What's Next for Greece?

04/24/2015 12:01 am EST


Jim Jubak

Founder and Editor, JubakPicks.com

Over the next month, the situation in Greece could reach a turning point and MoneyShow's Jim Jubak explains what he thinks is likely to happen.

For the week ahead, well, let's talk about Greece, not because anything is really going to happen this week but because we're seeing so much speculation about what might happen.

On April 20, the Greek government ordered all of the local governments to take all of their cash reserves, the penny that they had saved because they knew a bill was coming in a month, all of that money had to be transferred to the Greek Central Bank, the National Bank of Greece, and that gave the national government about $2 billion euros of new cash that they can use to pay out the debt payment, the interest payment they've got to the IMF, pensions, salaries, etc. so it now looks like Greece is probably going to get through May.

There's a big meeting scheduled for the 24th of April. Nobody expects anything to happen at that. The finance ministers are going to get together and basically going to tell Greece, well, if you want your $7 billion euros of new money, you've got to do X, Y, Z, and Greece is going to say, well, you know, we're not going to do X, Y, Z, so that's where this will all be.

The question really is what happens, where are we headed? Is there a trajectory that people can guess?

Right now, pretty much nobody thinks that whatever is going to happen in Greece is going to affect anybody else so the day of this sort of seizure of local cash reserves, the yield on the three-year Greek note went up to about 28%, huge.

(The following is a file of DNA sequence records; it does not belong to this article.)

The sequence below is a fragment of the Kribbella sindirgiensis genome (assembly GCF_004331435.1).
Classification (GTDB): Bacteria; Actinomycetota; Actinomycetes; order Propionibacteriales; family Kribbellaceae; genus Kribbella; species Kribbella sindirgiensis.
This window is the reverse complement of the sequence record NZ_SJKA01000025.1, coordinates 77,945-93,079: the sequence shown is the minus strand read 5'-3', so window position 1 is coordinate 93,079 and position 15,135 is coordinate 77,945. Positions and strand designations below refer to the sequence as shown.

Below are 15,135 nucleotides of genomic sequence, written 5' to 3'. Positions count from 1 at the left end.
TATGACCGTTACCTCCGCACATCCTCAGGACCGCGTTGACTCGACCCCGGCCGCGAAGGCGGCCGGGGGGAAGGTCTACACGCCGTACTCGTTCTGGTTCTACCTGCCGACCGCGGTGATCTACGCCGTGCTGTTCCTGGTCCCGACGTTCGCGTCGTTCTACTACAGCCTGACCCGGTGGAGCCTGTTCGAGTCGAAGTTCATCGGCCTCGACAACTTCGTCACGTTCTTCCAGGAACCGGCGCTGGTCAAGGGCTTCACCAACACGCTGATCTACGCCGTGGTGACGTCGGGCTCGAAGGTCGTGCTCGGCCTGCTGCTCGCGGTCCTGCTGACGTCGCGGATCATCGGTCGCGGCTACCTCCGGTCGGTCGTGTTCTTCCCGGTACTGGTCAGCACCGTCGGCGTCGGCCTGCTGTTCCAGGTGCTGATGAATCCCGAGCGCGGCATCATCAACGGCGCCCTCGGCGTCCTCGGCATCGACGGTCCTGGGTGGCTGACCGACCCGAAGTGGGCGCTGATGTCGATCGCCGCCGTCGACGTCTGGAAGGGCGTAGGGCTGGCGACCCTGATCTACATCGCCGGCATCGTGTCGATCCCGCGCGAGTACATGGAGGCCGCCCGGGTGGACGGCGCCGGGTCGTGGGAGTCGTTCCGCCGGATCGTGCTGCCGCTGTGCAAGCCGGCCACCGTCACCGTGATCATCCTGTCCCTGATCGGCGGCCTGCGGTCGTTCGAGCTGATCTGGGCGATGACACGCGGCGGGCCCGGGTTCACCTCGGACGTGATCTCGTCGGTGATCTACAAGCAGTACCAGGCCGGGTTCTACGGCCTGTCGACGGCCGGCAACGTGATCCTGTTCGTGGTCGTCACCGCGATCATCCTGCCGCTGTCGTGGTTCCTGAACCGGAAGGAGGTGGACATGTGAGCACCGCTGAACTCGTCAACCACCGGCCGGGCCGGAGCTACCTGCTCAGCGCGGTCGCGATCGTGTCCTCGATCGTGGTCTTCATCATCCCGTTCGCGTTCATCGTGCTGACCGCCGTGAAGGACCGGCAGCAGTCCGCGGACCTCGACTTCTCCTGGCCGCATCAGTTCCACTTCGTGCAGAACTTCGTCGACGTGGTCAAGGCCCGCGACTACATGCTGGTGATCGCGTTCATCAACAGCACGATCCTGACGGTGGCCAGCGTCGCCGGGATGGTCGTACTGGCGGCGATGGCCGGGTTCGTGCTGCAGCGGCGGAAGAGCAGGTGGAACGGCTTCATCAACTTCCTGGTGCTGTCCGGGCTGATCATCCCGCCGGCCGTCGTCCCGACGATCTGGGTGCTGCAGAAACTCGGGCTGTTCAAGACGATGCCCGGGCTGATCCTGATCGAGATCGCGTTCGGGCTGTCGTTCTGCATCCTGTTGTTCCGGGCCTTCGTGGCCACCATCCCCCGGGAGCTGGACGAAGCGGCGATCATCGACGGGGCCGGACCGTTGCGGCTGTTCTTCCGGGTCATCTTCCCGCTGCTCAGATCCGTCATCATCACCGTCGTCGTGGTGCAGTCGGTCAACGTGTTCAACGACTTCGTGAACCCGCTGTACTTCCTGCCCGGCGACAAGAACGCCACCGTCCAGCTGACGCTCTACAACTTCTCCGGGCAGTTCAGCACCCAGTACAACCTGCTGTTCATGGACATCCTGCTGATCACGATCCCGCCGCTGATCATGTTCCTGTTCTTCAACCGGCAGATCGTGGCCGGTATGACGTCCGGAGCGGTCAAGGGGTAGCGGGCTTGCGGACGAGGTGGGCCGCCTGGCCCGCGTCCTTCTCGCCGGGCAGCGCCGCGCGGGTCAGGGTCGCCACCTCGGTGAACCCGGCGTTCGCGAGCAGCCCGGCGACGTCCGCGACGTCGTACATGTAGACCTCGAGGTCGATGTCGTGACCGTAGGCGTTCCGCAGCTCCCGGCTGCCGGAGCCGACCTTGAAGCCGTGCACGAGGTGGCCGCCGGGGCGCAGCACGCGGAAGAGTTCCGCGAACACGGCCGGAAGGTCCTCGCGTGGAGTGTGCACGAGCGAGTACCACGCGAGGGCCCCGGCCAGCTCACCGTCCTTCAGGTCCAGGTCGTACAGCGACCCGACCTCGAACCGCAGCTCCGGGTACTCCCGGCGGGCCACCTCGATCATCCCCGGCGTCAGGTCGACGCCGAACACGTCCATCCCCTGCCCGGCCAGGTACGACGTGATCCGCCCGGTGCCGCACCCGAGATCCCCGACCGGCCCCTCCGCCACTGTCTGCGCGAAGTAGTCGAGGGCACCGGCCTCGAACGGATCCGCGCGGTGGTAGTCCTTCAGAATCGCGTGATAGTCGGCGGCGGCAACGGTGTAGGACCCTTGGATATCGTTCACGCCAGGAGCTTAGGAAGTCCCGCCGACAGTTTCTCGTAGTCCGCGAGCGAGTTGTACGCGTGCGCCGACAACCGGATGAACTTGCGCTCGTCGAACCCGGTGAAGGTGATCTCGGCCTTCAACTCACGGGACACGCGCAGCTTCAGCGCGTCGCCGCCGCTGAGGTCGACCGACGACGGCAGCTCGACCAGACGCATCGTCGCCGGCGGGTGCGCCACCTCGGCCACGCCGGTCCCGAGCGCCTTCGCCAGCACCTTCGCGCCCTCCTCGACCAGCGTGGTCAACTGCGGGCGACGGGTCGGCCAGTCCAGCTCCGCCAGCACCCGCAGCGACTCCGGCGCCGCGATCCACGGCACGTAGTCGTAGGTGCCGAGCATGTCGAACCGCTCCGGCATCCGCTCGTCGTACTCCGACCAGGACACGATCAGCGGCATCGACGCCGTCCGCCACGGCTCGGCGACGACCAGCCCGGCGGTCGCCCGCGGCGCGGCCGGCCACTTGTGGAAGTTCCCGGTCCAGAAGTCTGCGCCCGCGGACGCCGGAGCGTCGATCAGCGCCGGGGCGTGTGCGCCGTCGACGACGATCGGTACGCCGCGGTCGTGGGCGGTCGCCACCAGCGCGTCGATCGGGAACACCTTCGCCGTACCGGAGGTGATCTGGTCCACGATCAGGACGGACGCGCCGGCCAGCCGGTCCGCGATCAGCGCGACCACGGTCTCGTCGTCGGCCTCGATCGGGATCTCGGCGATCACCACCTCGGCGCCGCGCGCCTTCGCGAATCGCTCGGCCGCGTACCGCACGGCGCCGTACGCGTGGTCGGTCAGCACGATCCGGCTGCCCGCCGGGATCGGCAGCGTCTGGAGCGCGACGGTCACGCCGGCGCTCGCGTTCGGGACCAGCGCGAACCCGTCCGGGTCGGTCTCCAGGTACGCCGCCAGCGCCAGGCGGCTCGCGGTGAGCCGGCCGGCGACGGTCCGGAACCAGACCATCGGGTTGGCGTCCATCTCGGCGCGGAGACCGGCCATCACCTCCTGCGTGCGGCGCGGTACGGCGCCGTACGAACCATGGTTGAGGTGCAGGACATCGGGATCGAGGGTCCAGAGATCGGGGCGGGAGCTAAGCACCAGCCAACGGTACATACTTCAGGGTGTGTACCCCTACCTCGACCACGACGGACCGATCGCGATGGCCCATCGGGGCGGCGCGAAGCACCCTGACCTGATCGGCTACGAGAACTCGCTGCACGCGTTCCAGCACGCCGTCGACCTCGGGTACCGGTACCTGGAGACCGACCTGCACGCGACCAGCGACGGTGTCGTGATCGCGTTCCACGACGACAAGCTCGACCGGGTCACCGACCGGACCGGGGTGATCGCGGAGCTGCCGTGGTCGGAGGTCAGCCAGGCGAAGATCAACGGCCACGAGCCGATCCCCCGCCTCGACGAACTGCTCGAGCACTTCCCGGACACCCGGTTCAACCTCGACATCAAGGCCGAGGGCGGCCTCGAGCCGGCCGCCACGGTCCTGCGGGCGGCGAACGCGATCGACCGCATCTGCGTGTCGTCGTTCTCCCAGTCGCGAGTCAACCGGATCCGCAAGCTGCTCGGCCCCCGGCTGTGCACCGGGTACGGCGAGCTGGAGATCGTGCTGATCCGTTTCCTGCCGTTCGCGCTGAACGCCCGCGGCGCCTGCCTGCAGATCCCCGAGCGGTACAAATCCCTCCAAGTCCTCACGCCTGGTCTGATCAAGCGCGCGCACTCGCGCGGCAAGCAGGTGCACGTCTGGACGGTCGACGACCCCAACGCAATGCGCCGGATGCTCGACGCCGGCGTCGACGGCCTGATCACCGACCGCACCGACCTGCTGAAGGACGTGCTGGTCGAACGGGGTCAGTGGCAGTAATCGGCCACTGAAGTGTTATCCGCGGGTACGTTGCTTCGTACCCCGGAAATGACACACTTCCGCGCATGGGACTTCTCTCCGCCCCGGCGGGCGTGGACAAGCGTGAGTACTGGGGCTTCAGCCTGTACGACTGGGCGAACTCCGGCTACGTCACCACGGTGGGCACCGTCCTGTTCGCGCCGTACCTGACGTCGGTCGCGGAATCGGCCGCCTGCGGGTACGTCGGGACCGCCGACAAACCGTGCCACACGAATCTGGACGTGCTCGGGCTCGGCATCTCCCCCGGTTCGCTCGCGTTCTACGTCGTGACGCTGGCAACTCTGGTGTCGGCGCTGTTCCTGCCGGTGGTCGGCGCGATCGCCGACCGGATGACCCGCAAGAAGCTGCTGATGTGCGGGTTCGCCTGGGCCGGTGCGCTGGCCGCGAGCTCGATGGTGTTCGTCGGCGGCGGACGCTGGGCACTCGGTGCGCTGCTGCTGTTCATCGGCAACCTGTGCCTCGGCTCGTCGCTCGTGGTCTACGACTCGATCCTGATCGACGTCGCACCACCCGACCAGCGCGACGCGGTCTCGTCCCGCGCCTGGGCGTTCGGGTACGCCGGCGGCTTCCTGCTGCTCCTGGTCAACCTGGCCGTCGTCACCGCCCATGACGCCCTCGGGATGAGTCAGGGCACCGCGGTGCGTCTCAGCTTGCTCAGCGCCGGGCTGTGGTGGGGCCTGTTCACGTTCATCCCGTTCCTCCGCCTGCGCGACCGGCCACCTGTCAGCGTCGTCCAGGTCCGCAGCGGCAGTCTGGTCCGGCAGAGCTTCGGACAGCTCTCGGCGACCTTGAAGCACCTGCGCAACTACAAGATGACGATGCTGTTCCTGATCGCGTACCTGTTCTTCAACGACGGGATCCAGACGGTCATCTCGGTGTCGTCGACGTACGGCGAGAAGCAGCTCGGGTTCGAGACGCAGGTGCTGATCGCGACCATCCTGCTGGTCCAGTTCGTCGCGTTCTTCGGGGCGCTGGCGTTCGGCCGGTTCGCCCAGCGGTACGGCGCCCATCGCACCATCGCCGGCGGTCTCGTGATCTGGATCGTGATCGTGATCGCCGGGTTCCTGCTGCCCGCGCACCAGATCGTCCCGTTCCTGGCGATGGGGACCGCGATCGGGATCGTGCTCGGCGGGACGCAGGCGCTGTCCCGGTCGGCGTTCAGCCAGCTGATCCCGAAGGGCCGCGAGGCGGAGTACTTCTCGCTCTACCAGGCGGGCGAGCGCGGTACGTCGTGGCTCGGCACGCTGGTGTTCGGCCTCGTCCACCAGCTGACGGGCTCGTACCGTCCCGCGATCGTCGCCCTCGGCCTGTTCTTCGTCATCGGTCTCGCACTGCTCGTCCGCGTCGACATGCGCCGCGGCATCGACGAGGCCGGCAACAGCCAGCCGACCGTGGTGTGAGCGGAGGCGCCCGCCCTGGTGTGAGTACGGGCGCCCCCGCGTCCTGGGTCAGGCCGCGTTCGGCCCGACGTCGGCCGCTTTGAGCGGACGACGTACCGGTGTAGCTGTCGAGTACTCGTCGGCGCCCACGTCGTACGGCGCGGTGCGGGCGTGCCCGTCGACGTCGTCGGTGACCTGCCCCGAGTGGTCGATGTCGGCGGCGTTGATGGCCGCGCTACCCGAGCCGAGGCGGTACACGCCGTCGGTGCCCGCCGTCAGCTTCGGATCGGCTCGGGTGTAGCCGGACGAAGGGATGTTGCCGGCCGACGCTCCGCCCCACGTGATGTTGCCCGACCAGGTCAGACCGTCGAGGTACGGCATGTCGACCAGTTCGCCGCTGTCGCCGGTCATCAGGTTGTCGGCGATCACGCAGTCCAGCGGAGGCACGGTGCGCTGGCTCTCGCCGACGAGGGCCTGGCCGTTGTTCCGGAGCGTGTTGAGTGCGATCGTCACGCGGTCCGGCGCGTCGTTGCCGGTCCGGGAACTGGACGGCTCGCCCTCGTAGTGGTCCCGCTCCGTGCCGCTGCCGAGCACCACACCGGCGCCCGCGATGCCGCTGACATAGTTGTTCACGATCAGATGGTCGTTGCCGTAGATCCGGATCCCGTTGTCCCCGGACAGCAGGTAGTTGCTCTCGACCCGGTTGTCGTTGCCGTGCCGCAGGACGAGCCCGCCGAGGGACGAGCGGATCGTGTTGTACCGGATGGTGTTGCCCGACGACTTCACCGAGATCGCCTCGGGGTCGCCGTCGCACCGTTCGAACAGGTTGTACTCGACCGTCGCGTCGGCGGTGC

The euro, on the other hand, which you would think people might be worried about holding the euro if Greece is falling apart, the euro actually rallied slightly and moved up about 0.2% against the dollar, so no one is really worried about Greece sort of slopping over but there's still the whole issue of what's going to happen in Greece.

My take is that Greece is going down a path that leads to a Greek exit, that the big reason for Greece not to exit the euro is it would cause massive cash flows out of Greece into other euro countries.

You'd have to slap on capital controls. That's always been sort of unthinkable.

You'd certainly have to exit the euro to do that because it's not allowed in terms of the euro agreement, so that's always been sort of like, well, Greece won't exit because that's unthinkable.

But, if you've gone far enough down the path so if your seizing cash from local governments, the next step seems to be that you would then order cash from public companies or public agencies to be deposited with the National Bank too.

If you do that, you're not very far away from slapping on capital controls and the more things you do that are kind of extreme and out of the ordinary, the smaller jump moving to capital controls is going to be, and to the point where you contemplate capital controls, you can contemplate an exit from the euro.

And I think that's where the Greek policy is headed, if there is a Greek policy, and the big question is whether anybody in the current Greek government has an end game strategy at all or are they simply buying time for, well, for something.

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